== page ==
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[liberationtech] pre-textual IP enforcement internationally?

Cynthia Wong cynthia at
Mon Apr 18 09:14:05 PDT 2011

Hi David and all:

This is another US example, but I wanted to share a report that my  
organization put out last year documenting meritless DMCA takedowns of  
political ads:

For examples outside the US:

I know the Congressional-Executive Commission on China (CECC) has  
documented how IPR enforcement campaigns in China have also targeted  
publishers of materials the government simply doesn't like.  These IPR  
enforcement campaigns are often initiated in response to public  
criticism of China's implementation of WTO/TRIPS requirements.   See,  
for example, 

This campaign wasn't targeted at online intermediaries, but it is some  
precedent for how such campaigns could be used in the future.  And I'm  
sure there are more recent reports, but I no longer follow China  
developments on IPR issues as closely.

I would also be very interested in documenting more contemporary  
examples of how IPR enforcement mechanisms have been abused with  
respect to internet intermediaries.

Best regards,

Cynthia M. Wong
Director, Global Internet Freedom Project
Center for Democracy & Technology

CDT  •  1634 I Street NW  •  Suite 1100  •  Washington, DC 20006
E cynthia at P +1-202-407-8835 F +1-202-637-0968

Keeping the Internet Open, Innovative & Free!

Follow our work on Twitter @CenDemTech

On Apr 16, 2011, at 6:08 PM, David Rizk wrote:

Hey there liberation-techies,

I'm curious whether you can help me think of some cases in which pre- 
textual or bogus intellectual property claims were advanced, either by  
a private party or by a government, for some improper motives, outside  
of the U.S.?

By "improper motive," I mean, for example, asserting sham IP  
infringement claims for the purpose of invading another's privacy,  
chilling or censoring political or social speech or activities, or for  
the purpose of improperly interfering with legitimate competition or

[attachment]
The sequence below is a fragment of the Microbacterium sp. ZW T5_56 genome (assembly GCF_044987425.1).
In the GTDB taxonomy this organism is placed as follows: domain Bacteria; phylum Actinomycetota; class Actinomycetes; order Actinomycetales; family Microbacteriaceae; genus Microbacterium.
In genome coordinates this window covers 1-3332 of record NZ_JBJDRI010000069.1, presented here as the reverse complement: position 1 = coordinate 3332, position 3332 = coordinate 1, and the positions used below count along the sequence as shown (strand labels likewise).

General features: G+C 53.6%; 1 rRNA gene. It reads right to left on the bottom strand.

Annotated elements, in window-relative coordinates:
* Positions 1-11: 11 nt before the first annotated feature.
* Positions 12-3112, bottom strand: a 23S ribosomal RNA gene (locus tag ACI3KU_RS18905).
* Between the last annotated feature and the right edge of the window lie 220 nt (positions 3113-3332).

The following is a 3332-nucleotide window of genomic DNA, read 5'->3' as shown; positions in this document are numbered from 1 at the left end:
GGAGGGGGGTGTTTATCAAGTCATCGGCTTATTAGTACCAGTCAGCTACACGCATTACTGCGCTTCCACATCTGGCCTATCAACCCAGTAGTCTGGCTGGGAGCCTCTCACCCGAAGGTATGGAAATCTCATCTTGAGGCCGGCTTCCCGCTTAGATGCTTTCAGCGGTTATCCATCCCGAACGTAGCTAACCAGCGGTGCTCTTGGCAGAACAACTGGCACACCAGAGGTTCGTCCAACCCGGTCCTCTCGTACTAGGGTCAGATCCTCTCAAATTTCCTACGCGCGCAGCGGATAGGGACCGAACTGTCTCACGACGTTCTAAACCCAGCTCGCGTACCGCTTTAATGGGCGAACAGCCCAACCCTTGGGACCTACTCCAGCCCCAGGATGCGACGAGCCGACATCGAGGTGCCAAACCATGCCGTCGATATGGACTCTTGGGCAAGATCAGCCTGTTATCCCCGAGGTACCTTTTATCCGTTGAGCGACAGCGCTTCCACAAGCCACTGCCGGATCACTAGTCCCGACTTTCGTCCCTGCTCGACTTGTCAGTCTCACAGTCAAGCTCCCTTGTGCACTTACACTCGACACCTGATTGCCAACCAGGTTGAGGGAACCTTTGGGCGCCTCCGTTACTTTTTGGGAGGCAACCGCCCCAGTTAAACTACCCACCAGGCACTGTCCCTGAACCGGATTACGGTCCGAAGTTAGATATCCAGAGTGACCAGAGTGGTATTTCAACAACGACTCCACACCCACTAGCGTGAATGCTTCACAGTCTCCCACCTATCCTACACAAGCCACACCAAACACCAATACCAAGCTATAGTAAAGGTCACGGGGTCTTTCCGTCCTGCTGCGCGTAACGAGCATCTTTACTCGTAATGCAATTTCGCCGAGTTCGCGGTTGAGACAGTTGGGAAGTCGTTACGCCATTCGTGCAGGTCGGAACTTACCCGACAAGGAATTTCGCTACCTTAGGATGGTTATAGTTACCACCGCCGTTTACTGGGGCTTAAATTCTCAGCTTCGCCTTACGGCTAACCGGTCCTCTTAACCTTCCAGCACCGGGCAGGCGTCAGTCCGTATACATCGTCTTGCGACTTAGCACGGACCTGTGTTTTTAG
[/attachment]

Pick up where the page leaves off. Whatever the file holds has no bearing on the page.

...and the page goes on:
innovation, among other things. The Russian government's recent use of  
Microsoft piracy as a pretext to harass environmental groups is a  
pretty good offline example (see the NY Times article here), but I'm  
especially interested in cases involving IP online or claims or  
takedown notices directed at online intermediaries.

As many of you know, the potential chilling effect of the U.S. Digital  
Millennium Copyright Act's notice-and-takedown regime has long  
concerned American civil libertarians, and I'm basically interested in  
whether the same phenomena is being observed internationally. I've  
noticed, however, that IP enforcement is not much discussed in the  
publications of the Open Net Initiative, or by others studying  
filtering. Some folks on this list have touched upon the issue, but I  
have not found any extensive treatment of the issue. Why is this? In  
addition to examples, I would like to invite, more broadly, a  
discussion of why IP has or has not proven to be an effective tool for  
filtering and/or coercion -- a topic that I believe has not been much  
discussed on this list to date.

My own initial feeling is that DMCA takedown notices have proven to be  
a very tempting tool for abuse in the U.S., and I worry that, as  
repressive regimes become more sophisticated about IP law and Internet  
filtering, abusive or bogus IP enforcement could prove to be an  
attractive alternative to less ambiguous forms of filtering or  
coercion. Alleging IP infringement provides at least a guise of  
legitimacy, and it will be difficult for the U.S. and its allies to  
cry foul on human rights or other grounds if they are simultaneous  
pushing for more aggressive IP enforcement worldwide in the form of  
new trade agreements, etc. Thoughts?

Thanks in advance, David

David Wade Rizk
Stanford Law School
drizk at

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